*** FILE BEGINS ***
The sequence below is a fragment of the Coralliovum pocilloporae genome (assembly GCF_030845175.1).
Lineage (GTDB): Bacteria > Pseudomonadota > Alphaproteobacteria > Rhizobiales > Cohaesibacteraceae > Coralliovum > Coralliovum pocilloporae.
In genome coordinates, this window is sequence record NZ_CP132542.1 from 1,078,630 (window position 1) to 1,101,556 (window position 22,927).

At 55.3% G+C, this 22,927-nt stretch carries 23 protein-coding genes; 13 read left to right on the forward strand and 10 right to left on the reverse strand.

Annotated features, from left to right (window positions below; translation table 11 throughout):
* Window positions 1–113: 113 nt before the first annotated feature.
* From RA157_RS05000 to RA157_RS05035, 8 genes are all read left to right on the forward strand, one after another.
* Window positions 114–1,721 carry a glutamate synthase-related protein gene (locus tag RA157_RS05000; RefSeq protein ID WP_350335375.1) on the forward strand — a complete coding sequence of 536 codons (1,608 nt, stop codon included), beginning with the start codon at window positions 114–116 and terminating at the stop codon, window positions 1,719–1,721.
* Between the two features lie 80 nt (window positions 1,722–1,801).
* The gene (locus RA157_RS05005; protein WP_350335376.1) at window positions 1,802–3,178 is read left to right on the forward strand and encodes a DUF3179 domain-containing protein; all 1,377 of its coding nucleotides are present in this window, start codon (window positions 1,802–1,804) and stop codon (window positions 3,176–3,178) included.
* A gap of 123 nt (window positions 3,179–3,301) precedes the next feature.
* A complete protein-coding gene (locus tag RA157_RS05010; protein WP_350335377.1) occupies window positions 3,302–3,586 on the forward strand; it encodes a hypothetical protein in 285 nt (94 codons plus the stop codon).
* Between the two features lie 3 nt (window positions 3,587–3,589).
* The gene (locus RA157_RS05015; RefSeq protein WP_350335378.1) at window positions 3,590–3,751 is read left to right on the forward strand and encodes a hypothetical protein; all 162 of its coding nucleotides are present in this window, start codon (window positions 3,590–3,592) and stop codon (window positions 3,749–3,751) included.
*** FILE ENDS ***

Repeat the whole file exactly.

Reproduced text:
The sequence below is a fragment of the Coralliovum pocilloporae genome (assembly GCF_030845175.1).
Lineage (GTDB): Bacteria > Pseudomonadota > Alphaproteobacteria > Rhizobiales > Cohaesibacteraceae > Coralliovum > Coralliovum pocilloporae.
In genome coordinates, this window is sequence record NZ_CP132542.1 from 1,078,630 (window position 1) to 1,101,556 (window position 22,927).

At 55.3% G+C, this 22,927-nt stretch carries 23 protein-coding genes; 13 read left to right on the forward strand and 10 right to left on the reverse strand.

Annotated features, from left to right (window positions below; translation table 11 throughout):
* Window positions 1–113: 113 nt before the first annotated feature.
* From RA157_RS05000 to RA157_RS05035, 8 genes are all read left to right on the forward strand, one after another.
* Window positions 114–1,721 carry a glutamate synthase-related protein gene (locus tag RA157_RS05000; RefSeq protein ID WP_350335375.1) on the forward strand — a complete coding sequence of 536 codons (1,608 nt, stop codon included), beginning with the start codon at window positions 114–116 and terminating at the stop codon, window positions 1,719–1,721.
* Between the two features lie 80 nt (window positions 1,722–1,801).
* The gene (locus RA157_RS05005; protein WP_350335376.1) at window positions 1,802–3,178 is read left to right on the forward strand and encodes a DUF3179 domain-containing protein; all 1,377 of its coding nucleotides are present in this window, start codon (window positions 1,802–1,804) and stop codon (window positions 3,176–3,178) included.
* A gap of 123 nt (window positions 3,179–3,301) precedes the next feature.
* A complete protein-coding gene (locus tag RA157_RS05010; protein WP_350335377.1) occupies window positions 3,302–3,586 on the forward strand; it encodes a hypothetical protein in 285 nt (94 codons plus the stop codon).
* Between the two features lie 3 nt (window positions 3,587–3,589).
* The gene (locus RA157_RS05015; RefSeq protein WP_350335378.1) at window positions 3,590–3,751 is read left to right on the forward strand and encodes a hypothetical protein; all 162 of its coding nucleotides are present in this window, start codon (window positions 3,590–3,592) and stop codon (window positions 3,749–3,751) included.